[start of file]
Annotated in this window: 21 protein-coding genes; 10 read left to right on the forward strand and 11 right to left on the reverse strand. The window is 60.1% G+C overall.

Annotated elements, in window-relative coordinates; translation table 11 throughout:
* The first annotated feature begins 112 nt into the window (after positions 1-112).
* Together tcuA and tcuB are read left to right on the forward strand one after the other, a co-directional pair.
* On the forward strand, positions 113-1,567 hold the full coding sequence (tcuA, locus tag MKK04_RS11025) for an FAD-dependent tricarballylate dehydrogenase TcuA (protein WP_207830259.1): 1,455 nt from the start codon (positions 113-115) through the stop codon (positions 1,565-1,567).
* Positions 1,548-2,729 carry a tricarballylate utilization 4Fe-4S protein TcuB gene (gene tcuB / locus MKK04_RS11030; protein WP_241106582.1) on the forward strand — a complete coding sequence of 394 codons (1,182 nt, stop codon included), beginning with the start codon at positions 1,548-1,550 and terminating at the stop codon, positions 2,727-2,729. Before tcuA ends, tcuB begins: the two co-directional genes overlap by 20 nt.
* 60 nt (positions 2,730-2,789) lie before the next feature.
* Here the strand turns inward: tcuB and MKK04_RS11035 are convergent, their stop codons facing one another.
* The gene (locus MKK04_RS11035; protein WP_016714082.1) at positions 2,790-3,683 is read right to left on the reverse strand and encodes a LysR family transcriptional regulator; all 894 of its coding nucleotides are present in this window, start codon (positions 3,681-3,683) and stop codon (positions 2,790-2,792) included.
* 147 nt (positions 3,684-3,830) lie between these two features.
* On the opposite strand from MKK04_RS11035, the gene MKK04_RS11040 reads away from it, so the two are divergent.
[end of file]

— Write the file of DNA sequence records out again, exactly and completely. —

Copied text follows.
Annotated in this window: 21 protein-coding genes; 10 read left to right on the forward strand and 11 right to left on the reverse strand. The window is 60.1% G+C overall.

Annotated elements, in window-relative coordinates; translation table 11 throughout:
* The first annotated feature begins 112 nt into the window (after positions 1-112).
* Together tcuA and tcuB are read left to right on the forward strand one after the other, a co-directional pair.
* On the forward strand, positions 113-1,567 hold the full coding sequence (tcuA, locus tag MKK04_RS11025) for an FAD-dependent tricarballylate dehydrogenase TcuA (protein WP_207830259.1): 1,455 nt from the start codon (positions 113-115) through the stop codon (positions 1,565-1,567).
* Positions 1,548-2,729 carry a tricarballylate utilization 4Fe-4S protein TcuB gene (gene tcuB / locus MKK04_RS11030; protein WP_241106582.1) on the forward strand — a complete coding sequence of 394 codons (1,182 nt, stop codon included), beginning with the start codon at positions 1,548-1,550 and terminating at the stop codon, positions 2,727-2,729. Before tcuA ends, tcuB begins: the two co-directional genes overlap by 20 nt.
* 60 nt (positions 2,730-2,789) lie before the next feature.
* Here the strand turns inward: tcuB and MKK04_RS11035 are convergent, their stop codons facing one another.
* The gene (locus MKK04_RS11035; protein WP_016714082.1) at positions 2,790-3,683 is read right to left on the reverse strand and encodes a LysR family transcriptional regulator; all 894 of its coding nucleotides are present in this window, start codon (positions 3,681-3,683) and stop codon (positions 2,790-2,792) included.
* 147 nt (positions 3,684-3,830) lie between these two features.
* On the opposite strand from MKK04_RS11035, the gene MKK04_RS11040 reads away from it, so the two are divergent.